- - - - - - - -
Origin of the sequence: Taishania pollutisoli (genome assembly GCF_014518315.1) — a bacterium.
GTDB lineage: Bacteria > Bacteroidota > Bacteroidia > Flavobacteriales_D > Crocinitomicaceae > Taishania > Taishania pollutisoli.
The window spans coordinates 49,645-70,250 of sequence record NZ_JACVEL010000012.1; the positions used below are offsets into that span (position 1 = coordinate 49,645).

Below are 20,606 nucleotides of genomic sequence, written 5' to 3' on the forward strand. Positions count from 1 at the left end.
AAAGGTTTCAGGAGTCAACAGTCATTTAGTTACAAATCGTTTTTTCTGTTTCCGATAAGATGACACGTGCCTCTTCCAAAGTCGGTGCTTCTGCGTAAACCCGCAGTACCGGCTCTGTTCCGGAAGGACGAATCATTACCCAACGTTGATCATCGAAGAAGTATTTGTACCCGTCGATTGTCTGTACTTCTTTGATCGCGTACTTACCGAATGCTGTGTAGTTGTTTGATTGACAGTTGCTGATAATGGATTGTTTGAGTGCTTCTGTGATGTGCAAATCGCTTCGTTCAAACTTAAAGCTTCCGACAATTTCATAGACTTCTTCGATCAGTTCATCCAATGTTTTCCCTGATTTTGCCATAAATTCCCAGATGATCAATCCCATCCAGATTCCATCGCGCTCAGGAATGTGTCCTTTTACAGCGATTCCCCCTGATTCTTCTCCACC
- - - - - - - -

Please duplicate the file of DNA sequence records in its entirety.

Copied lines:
Origin of the sequence: Taishania pollutisoli (genome assembly GCF_014518315.1) — a bacterium.
GTDB lineage: Bacteria > Bacteroidota > Bacteroidia > Flavobacteriales_D > Crocinitomicaceae > Taishania > Taishania pollutisoli.
The window spans coordinates 49,645-70,250 of sequence record NZ_JACVEL010000012.1; the positions used below are offsets into that span (position 1 = coordinate 49,645).

Below are 20,606 nucleotides of genomic sequence, written 5' to 3' on the forward strand. Positions count from 1 at the left end.
AAAGGTTTCAGGAGTCAACAGTCATTTAGTTACAAATCGTTTTTTCTGTTTCCGATAAGATGACACGTGCCTCTTCCAAAGTCGGTGCTTCTGCGTAAACCCGCAGTACCGGCTCTGTTCCGGAAGGACGAATCATTACCCAACGTTGATCATCGAAGAAGTATTTGTACCCGTCGATTGTCTGTACTTCTTTGATCGCGTACTTACCGAATGCTGTGTAGTTGTTTGATTGACAGTTGCTGATAATGGATTGTTTGAGTGCTTCTGTGATGTGCAAATCGCTTCGTTCAAACTTAAAGCTTCCGACAATTTCATAGACTTCTTCGATCAGTTCATCCAATGTTTTCCCTGATTTTGCCATAAATTCCCAGATGATCAATCCCATCCAGATTCCATCGCGCTCAGGAATGTGTCCTTTTACAGCGATTCCCCCTGATTCTTCTCCACC